Mello snaps out of his trance. "Uh...yes," he says. It's only then that he notices he's been sitting with his knees to his chest, his feet on the edge of the little bench.


Mello leaves the newspaper on the table with the check, and walks through the shopping center. Spray from the huge stone fountain in the center of the courtyard makes a rainbow. November 5th isn't just the anniversary of L's death. It will also mark exactly six months since Kira eliminated Aiko.

Mello assumed L would be the only person Kira could take from him, one of the only people who ever mattered to him. He believed this until Aiko dropped dead from a heart attack in the Borrego County Women's Detention Facility, one of twenty-six people to die from Kira that day.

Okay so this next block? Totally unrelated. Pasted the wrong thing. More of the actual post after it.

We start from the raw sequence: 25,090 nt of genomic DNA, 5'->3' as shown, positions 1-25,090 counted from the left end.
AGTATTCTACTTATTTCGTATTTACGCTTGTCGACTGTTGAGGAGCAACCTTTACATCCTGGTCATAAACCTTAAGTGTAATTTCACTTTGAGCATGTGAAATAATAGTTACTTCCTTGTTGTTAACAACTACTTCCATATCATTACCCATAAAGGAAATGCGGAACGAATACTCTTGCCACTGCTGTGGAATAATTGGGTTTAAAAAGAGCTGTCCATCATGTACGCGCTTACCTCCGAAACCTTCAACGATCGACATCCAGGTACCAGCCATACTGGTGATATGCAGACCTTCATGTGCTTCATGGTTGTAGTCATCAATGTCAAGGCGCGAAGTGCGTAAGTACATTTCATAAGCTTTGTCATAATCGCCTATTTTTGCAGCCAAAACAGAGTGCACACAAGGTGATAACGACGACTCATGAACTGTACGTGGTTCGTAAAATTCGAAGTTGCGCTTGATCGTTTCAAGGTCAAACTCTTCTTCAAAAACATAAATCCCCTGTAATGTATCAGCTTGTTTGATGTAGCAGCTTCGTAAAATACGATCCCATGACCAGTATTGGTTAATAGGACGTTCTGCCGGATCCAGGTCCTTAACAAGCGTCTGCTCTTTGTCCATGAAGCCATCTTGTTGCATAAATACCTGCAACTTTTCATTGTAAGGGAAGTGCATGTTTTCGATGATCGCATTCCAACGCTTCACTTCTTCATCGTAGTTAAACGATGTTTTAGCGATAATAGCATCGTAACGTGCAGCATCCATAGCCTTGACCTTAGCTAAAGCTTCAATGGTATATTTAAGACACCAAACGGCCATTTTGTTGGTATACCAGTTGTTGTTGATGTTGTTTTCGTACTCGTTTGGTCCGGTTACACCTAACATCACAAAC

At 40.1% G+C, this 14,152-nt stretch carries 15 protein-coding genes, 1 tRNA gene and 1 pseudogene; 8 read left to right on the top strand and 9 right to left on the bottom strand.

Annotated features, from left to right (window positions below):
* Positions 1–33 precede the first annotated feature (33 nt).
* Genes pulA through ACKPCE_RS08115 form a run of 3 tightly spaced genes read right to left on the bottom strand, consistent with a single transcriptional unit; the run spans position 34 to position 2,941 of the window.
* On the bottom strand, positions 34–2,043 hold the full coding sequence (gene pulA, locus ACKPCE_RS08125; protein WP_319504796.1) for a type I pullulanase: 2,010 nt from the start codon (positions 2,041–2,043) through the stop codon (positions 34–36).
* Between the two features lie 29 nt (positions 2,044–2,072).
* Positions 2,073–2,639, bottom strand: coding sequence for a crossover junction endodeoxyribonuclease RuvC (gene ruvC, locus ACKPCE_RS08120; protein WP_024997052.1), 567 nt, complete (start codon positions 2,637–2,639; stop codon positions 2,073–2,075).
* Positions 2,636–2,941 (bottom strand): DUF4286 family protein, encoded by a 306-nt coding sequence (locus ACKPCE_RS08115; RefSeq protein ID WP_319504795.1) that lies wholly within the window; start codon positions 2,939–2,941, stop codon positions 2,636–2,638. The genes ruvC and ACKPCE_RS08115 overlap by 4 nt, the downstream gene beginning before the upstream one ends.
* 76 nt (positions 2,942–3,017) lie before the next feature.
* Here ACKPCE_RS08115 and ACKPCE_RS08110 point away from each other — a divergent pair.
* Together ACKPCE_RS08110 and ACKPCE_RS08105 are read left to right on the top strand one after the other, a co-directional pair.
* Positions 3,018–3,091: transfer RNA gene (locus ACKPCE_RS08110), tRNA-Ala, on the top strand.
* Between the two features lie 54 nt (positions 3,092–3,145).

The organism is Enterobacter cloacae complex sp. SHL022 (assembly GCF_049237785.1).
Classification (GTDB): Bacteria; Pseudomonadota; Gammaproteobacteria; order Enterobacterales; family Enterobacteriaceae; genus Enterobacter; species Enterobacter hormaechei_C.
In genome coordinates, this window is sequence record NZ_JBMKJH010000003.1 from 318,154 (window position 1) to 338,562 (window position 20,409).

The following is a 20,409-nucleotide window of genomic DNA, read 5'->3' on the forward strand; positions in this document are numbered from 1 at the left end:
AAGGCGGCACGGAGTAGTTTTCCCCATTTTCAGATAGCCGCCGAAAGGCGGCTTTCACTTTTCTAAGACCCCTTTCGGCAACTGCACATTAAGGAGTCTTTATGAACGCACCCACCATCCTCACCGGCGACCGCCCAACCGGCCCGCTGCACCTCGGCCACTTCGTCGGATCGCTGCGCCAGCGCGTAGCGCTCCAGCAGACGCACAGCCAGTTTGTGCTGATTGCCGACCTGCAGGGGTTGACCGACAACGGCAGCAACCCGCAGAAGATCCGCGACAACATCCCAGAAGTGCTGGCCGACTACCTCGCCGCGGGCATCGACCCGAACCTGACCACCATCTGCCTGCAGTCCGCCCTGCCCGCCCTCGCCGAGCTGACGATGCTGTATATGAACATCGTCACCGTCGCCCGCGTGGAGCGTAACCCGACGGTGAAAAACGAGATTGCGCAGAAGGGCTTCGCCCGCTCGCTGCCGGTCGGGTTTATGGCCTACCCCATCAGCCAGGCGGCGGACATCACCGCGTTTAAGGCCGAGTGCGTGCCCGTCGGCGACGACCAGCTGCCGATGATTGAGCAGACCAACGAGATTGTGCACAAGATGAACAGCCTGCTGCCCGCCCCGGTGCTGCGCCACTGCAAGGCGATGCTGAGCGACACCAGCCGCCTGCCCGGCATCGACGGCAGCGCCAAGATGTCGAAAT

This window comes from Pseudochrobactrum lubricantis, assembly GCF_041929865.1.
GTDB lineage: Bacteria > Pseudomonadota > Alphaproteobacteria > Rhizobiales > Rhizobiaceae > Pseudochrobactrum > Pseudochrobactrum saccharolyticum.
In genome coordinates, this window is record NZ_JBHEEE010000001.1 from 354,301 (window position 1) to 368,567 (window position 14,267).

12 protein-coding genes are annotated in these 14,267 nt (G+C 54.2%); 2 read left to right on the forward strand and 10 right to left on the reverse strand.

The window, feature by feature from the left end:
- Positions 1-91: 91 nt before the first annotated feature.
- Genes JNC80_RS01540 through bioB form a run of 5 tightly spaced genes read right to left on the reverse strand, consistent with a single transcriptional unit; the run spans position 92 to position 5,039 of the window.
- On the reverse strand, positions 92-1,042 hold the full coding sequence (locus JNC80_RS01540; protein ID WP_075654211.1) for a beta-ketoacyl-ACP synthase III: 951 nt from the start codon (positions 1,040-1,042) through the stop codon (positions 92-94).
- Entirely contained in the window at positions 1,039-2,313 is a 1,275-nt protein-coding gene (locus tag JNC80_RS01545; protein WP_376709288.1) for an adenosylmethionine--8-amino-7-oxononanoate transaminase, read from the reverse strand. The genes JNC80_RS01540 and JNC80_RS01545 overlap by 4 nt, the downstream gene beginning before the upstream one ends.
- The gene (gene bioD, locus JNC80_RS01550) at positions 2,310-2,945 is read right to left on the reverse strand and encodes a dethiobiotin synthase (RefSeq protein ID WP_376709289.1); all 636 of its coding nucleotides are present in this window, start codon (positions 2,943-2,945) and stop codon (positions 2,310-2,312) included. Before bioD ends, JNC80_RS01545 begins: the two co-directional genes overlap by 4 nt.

Mello sits on a concrete bench across from the fountain, in the shade of a brilliant red maple, and remembers.

He sat hunched over his laptop, his knees to his chest, when Aiko snuck up behind him. She blew on the back of his neck and drizzled her long, painted fingernails down his back. Mello nearly kicked the computer off of the coffee table in shock and Aiko cackled with laughter.

"Mello, do you believe in shinigami?" Aiko wiggled her fingers and made a spooky, wide-eyed face.

"What the hell are you talking about," Mello said. He had heard of shinigami. When Mello was eight, L brought back a book of Japanese folktales from one of his many trips, along with copious, eccentric sweets, covered in labels that Mello couldn't yet read at the time.